However, as battle commences Ula more and more realizes that’s he’s not fighting for the Empire or for the Republic, rather that he’s consistently just been trying to arrange events to “do the right thing”. As a result, he refuses to betray the Republic and keeps the shaky alliance functioning long enough for Ax to find the true secret of Sebaddon: herself!

Actually it’s a clone of her, also called Cinzia. Apparently Lema Xandret was a bit of a control freak who couldn’t stand the idea of losing her daughter, so she cloned her and imprisoned her in a tank of unexplained Force-suppressing fluid. Clone Cinzia (I think of her as Clonezia) explains that the hexes were created to protect her mother and herself, but eventually Lema sent a ship (also called Cinzia) out into the galaxy. The hexes then considered her a threat to her own safety and rebelled, killing Lema Xandret (but somehow preserving her conciosness inside themselves).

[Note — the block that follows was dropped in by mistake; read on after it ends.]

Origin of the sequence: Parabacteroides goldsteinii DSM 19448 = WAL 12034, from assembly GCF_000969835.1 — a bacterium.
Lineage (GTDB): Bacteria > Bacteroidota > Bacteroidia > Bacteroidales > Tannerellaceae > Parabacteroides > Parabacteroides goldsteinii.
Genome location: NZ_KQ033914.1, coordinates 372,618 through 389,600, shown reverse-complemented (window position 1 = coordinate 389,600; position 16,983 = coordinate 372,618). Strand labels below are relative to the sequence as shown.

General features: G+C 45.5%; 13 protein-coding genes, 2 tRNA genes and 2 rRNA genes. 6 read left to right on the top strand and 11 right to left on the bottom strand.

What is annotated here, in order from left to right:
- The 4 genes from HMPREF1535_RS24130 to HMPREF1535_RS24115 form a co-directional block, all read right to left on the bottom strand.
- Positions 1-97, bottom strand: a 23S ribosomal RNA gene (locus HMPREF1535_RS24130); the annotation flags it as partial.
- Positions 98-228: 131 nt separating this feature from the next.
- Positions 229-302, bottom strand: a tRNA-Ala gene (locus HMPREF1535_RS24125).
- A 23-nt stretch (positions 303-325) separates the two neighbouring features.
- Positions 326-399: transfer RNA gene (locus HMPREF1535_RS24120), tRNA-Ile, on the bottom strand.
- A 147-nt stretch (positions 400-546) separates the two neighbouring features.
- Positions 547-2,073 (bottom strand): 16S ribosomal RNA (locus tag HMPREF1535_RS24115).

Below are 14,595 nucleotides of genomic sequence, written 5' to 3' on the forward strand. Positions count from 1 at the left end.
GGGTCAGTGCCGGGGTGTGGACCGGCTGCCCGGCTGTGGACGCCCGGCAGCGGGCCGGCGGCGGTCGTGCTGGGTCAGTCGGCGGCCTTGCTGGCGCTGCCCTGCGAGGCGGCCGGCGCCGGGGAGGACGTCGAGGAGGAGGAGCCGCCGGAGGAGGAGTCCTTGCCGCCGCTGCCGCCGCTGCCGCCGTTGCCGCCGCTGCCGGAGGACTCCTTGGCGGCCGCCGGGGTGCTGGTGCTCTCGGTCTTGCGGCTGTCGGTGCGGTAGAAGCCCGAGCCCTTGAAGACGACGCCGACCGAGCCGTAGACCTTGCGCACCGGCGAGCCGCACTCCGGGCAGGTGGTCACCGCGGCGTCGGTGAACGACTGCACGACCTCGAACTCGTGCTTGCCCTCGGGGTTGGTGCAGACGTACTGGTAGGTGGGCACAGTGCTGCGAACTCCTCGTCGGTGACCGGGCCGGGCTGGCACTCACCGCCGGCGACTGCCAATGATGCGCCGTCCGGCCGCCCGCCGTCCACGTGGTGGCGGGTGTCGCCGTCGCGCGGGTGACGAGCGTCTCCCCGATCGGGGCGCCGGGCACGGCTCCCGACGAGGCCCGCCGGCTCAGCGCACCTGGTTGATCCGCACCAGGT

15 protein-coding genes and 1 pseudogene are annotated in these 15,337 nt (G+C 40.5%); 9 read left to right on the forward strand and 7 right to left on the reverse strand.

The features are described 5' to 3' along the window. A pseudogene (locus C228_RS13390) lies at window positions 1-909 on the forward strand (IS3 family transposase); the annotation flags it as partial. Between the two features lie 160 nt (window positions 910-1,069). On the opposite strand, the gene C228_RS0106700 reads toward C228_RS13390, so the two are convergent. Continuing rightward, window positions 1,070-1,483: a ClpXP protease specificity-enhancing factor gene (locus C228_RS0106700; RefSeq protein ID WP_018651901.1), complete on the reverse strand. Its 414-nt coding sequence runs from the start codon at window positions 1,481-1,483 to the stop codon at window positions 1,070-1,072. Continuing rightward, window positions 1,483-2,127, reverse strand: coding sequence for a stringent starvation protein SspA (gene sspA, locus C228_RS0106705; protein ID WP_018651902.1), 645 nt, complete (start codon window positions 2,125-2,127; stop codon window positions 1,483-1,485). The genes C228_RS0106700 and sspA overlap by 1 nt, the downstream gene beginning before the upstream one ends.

When Clonezia begs Ax to tell her all about the world outside her tank, Xandret intervenes to stop her, and Ax smashes the tank to free her clone sister. The exposure to oxygen after so long in the tank proves fatal, but Clonezia gives Ax the key to controlling the hexes.

With Clonezia’s death, Ax uses the hexes to kill her master, Darth Chratis, and then all the droids commit mass suicide by marching into lava flows. It’s a bit of lame ending to the built up threat of the droids, but ultimately the hexes are more of a plot device than an actual villain anyway. They serve their purpose in propelling the two sides into a short lived alliance, and then depart the scene.